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and the availability of related classes to pregnant women and new mothers, connecting pregnant women and new mothers with breastfeeding support programs to help them make informed infant feeding decisions, and devel- oping peer support programs that empower pregnant women and mothers to obtain the help and support they need from other mothers who have breastfed; • workplaces instituting policies to support breastfeeding mothers, including ensuring both private space and adequate break time; and • the federal government using Prevention Fund dollars to support imple- mentation of the Baby-Friendly Hospital Initiative nationwide, and providing funding to support community-level collaborative efforts and peer counsel- ing with the aim of increasing the duration of breastfeeding. M illions of individuals have the opportunity to be influenced by health care and work environments daily: • More than 140 million American civilians were employed as of November 2011 (Bureau of Labor Statistics, 2011). • In 2008, it was estimated that there were more than 6.2 million profes- sionals in health care occupations (including physicians, registered dietitians, nurses, and counselors) in the United States. The field is projected to increase by 22 percent by 2018 (Bureau of Labor Statistics, 2010). • As of June 2011, among Americans under age 65, nearly 23 percent were covered by a public health insurance plan, and 61 percent had private health insurance coverage (Martinez and Cohen, 2011). • For 2011, the total number of Medicare beneficiaries in the United States was 48 million (KFF, 2011). It is clear that health systems, health care providers, employers, and insurers are in a position to influence the health of the population. By engaging in obesity prevention and treatment strategies, such as providing community-level resources (education, support, and opportunities) for individuals and their families, health care and work environments can help catalyze individual and, ultimately, popu- Accelerating Progress in Obesity Prevention 288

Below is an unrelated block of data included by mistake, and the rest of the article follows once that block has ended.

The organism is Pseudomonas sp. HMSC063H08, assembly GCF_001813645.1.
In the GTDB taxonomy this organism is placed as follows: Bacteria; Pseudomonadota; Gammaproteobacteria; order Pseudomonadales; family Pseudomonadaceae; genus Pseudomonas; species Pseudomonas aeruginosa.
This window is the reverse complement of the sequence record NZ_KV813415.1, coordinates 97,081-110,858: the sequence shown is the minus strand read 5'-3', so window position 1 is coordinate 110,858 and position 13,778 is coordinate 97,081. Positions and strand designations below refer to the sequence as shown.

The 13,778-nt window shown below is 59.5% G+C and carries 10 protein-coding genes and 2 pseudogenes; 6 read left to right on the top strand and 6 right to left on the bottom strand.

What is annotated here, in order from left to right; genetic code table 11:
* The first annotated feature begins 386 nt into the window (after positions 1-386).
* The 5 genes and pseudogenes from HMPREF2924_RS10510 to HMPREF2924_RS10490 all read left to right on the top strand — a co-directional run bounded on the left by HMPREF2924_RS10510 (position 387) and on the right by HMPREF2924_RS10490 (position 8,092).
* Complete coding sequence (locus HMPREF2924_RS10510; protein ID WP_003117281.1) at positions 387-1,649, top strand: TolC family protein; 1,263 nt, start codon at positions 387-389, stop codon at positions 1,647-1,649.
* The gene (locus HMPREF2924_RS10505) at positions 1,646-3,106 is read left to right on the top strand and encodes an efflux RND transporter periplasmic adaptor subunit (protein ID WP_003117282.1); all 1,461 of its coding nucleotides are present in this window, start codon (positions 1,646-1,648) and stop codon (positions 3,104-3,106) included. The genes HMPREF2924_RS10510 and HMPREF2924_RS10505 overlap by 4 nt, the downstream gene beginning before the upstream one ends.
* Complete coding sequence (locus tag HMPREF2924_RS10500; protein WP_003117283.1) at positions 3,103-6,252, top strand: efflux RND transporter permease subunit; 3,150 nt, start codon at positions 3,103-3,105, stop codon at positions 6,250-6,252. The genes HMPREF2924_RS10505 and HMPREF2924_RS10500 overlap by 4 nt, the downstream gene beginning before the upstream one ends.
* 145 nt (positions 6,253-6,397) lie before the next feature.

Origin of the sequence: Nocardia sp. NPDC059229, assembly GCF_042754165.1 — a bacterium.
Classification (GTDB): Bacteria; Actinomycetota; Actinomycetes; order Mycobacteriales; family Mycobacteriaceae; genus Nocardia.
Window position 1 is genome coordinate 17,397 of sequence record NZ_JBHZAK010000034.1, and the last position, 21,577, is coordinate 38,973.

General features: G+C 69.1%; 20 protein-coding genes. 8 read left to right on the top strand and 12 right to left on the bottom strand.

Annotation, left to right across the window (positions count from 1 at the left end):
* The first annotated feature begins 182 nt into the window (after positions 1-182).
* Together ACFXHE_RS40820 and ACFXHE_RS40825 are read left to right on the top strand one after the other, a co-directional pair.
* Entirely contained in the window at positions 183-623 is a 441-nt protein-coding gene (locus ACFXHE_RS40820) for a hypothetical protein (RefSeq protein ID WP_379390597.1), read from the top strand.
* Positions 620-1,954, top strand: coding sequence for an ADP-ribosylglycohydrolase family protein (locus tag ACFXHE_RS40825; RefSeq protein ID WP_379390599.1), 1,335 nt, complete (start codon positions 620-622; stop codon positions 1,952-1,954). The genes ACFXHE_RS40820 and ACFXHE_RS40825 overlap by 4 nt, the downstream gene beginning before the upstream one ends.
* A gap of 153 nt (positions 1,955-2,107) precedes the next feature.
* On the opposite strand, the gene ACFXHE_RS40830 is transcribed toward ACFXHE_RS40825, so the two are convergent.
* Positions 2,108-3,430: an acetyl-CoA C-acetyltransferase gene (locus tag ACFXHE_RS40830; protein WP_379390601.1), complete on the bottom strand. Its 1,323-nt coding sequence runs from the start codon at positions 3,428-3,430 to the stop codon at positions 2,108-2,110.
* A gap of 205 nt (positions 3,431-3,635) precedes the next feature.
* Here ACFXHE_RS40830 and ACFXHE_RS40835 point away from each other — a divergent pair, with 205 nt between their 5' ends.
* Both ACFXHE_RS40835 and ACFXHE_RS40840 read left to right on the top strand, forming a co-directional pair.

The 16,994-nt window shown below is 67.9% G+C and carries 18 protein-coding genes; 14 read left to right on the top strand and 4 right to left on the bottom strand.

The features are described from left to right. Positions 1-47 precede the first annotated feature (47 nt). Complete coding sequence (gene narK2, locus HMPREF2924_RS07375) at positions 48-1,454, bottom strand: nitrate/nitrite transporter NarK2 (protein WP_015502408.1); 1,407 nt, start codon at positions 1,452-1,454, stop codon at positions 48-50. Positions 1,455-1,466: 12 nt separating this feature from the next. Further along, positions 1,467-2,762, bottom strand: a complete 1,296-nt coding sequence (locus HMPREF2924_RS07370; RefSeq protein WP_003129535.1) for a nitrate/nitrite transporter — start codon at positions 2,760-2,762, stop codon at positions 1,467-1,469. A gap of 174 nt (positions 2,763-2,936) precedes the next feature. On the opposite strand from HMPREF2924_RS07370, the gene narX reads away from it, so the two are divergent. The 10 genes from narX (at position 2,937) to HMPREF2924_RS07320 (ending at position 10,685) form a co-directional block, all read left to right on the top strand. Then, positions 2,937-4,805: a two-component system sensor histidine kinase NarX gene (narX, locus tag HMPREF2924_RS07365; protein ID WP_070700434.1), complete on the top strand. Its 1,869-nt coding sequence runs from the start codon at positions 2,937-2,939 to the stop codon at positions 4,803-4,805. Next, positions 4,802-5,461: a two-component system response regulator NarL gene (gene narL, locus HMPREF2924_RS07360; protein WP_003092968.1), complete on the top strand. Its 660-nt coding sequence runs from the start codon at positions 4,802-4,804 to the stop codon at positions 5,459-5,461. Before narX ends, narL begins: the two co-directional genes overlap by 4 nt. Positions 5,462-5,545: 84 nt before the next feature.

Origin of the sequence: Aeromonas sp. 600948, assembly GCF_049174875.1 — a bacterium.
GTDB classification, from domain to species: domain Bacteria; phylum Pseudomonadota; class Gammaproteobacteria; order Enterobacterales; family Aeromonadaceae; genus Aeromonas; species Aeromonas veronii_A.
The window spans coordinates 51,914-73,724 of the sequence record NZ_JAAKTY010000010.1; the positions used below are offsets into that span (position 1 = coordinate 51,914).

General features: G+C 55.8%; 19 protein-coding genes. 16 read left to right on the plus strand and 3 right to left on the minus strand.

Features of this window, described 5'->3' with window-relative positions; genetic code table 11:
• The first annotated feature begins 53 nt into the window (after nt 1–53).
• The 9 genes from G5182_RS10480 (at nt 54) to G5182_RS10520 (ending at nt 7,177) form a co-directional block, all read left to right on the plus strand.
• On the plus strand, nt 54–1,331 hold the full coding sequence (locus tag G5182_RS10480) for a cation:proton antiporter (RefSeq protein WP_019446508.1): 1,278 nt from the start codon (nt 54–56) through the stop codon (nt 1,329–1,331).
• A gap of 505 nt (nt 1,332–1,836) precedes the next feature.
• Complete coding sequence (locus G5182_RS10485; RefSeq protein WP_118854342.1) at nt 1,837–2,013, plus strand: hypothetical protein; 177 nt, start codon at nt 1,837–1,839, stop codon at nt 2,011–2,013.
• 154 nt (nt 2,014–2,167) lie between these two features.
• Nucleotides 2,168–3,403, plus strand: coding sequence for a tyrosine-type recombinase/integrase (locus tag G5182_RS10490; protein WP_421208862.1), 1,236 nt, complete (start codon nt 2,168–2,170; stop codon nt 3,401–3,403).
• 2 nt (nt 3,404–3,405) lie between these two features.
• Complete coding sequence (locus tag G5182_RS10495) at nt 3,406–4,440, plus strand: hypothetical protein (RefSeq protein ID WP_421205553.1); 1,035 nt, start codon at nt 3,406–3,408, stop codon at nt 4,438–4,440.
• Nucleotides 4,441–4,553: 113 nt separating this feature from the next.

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lation health improvement. For example, as seen with smoking, another public health concern, cessation initiatives by insurance and health care providers that supported and encouraged policy holders and patients to quit, as well as work- place interventions that included counseling or support, had a noticeable effect on quitting rates (Cahill et al., 2008; CDC, 2011c). As health care continues to evolve and as new forms of health systems emerge (such as patient-centered medical homes, accountable care organizations, and other new systems of care), attention to obesity prevention, screening, diagnosis, and treatment must be considered.1 RECOMMENDATION 4 Health care and health service providers, employers, and insurers should increase the support structure for achieving better population health and obesity prevention. As depicted in Figure 8-1, health care and work environments are intercon- nected with the other four areas of focus addressed in this report and are a neces- sary component of the committee’s comprehensive approach to accelerating prog- ress in obesity prevention. The committee’s recommendations for strategies and actions to expand the role of health care and health service providers, employers, and insurers in obesity prevention are detailed in the remainder of this chapter. Indicators for measuring progress toward the implementation of each strategy, organized according to the scheme presented in Chapter 3 (primary, process, foundational) are presented in a box following the discussion of that strategy. STRATEGIES AND ACTIONS FOR IMPLEMENTATION Strategy 4-1: Provide Standardized Care and Advocate for Healthy Community Environments All health care providers should adopt standards of practice (evidence-based or consensus guidelines) for prevention, screening, diagnosis, and treatment of overweight and obesity to help children, adolescents, and adults achieve and maintain a healthy weight, avoid obesity-related complications, and reduce the Attention to overweight prevention, screening, diagnosis, and treatment is implicit within 1 obesity prevention and treatment efforts. 289 Health Care and Work Environments

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Message Environments School Environments Physical Food and Activity Beverage Environments Environments Health Care and Work Environments FIGURE 8-1 Five areas of focus of the Committee on Accelerating Progress in Obesity Prevention. NOTE: The area addressed in this chapter is highlighted. psychosocial consequences of obesity. Health care providers also should advocate, on behalf of their patients, for improved physical activity and diet opportunities in their patients’ communities. Potential actions include • health care providers’ standards of practice including routine screening of body mass index (BMI), counseling, and behavioral interventions for chil- 8-1 dren, adolescents, and adults to improve physical activity behaviors and dietary choices; Accelerating Progress in Obesity Prevention 290